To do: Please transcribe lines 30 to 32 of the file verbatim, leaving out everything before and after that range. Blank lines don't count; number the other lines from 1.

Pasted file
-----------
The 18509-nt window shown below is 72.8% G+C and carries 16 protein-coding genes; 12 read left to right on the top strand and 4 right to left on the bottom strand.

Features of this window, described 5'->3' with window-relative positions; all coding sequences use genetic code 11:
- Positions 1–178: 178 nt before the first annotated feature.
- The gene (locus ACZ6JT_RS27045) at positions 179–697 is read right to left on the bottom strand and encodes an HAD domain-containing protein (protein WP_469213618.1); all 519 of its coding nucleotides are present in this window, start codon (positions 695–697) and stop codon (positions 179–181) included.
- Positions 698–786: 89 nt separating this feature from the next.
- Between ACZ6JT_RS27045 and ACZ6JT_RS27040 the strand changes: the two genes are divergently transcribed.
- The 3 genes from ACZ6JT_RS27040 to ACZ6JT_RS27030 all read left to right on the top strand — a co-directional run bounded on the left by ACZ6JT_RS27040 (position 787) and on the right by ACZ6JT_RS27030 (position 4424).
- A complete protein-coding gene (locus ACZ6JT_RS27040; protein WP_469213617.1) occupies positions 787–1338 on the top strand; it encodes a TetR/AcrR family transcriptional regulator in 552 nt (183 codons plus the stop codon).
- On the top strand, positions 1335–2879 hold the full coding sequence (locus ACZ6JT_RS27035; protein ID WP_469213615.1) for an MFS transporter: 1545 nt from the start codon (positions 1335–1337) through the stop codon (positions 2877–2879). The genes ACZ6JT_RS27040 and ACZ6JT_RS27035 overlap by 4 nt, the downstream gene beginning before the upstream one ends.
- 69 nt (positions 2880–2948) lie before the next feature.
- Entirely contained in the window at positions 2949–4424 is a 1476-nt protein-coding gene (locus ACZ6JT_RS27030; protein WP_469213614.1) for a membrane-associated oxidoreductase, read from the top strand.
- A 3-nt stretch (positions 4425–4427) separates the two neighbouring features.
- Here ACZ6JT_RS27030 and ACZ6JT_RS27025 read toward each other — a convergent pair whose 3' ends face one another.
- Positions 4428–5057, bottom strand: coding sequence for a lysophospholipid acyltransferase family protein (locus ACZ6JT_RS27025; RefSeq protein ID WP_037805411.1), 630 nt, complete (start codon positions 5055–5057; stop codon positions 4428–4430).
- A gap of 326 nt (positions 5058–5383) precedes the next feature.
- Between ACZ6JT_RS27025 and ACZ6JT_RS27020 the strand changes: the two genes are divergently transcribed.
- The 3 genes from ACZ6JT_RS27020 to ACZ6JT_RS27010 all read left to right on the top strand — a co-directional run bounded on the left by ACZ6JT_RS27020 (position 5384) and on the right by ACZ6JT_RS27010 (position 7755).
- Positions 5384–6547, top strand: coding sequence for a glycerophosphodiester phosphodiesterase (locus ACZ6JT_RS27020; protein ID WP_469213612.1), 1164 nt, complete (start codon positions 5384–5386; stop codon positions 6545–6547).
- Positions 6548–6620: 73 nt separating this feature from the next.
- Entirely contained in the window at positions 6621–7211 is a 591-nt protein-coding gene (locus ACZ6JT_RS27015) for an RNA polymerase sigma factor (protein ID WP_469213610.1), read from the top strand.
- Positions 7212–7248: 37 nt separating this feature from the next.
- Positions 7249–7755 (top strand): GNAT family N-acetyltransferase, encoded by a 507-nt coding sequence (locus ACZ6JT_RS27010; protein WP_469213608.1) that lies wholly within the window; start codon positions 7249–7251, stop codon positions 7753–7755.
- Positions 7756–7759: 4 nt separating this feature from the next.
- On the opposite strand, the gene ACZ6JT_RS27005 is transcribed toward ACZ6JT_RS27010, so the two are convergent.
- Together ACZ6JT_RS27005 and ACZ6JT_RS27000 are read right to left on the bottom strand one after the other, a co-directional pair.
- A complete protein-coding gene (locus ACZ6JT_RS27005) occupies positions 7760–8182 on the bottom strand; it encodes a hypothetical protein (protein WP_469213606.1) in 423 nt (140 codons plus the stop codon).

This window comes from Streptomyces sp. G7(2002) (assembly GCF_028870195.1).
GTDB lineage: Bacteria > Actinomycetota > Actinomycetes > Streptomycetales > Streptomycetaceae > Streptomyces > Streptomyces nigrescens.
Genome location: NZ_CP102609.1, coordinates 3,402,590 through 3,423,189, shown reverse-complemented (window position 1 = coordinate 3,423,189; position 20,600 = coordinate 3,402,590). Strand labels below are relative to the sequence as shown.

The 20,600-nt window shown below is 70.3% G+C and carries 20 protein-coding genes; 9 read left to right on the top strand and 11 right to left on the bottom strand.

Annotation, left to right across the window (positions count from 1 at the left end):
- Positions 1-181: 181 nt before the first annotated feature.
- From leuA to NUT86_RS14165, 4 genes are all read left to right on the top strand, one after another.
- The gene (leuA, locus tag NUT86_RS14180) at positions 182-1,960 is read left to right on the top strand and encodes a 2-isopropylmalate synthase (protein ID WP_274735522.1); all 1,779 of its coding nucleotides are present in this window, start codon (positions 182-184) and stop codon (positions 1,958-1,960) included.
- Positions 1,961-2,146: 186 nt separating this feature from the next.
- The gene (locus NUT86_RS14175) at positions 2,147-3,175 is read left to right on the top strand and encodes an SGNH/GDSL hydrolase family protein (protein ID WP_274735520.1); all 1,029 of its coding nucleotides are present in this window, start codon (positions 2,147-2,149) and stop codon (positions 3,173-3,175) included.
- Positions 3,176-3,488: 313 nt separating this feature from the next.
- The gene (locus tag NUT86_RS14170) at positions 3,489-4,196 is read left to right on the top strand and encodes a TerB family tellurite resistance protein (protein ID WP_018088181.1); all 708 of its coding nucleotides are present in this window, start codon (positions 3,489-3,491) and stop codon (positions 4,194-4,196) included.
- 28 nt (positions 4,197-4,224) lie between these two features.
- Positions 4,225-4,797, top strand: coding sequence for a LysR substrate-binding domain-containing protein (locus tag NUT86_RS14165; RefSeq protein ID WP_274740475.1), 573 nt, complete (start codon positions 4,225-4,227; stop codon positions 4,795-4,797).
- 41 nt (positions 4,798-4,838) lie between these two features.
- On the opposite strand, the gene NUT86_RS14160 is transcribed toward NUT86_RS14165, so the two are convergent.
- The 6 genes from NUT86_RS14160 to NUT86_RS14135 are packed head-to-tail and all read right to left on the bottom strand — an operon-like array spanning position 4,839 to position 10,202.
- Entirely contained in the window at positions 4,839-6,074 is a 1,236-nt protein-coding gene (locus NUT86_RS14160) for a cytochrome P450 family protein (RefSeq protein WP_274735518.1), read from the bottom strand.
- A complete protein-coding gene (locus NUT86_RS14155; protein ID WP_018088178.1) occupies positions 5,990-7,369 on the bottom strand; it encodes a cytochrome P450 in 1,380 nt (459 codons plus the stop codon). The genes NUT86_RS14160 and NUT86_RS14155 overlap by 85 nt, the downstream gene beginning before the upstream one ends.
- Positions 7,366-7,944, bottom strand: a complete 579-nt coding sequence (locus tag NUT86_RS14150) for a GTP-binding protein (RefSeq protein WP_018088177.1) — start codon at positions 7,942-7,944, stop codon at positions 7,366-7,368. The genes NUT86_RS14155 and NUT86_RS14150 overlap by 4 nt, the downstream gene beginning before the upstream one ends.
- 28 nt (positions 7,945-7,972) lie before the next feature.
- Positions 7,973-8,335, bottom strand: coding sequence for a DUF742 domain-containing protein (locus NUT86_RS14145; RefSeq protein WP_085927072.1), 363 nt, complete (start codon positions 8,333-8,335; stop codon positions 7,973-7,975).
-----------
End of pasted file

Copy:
The 20,600-nt window shown below is 70.3% G+C and carries 20 protein-coding genes; 9 read left to right on the top strand and 11 right to left on the bottom strand.

Annotation, left to right across the window (positions count from 1 at the left end):
- Positions 1-181: 181 nt before the first annotated feature.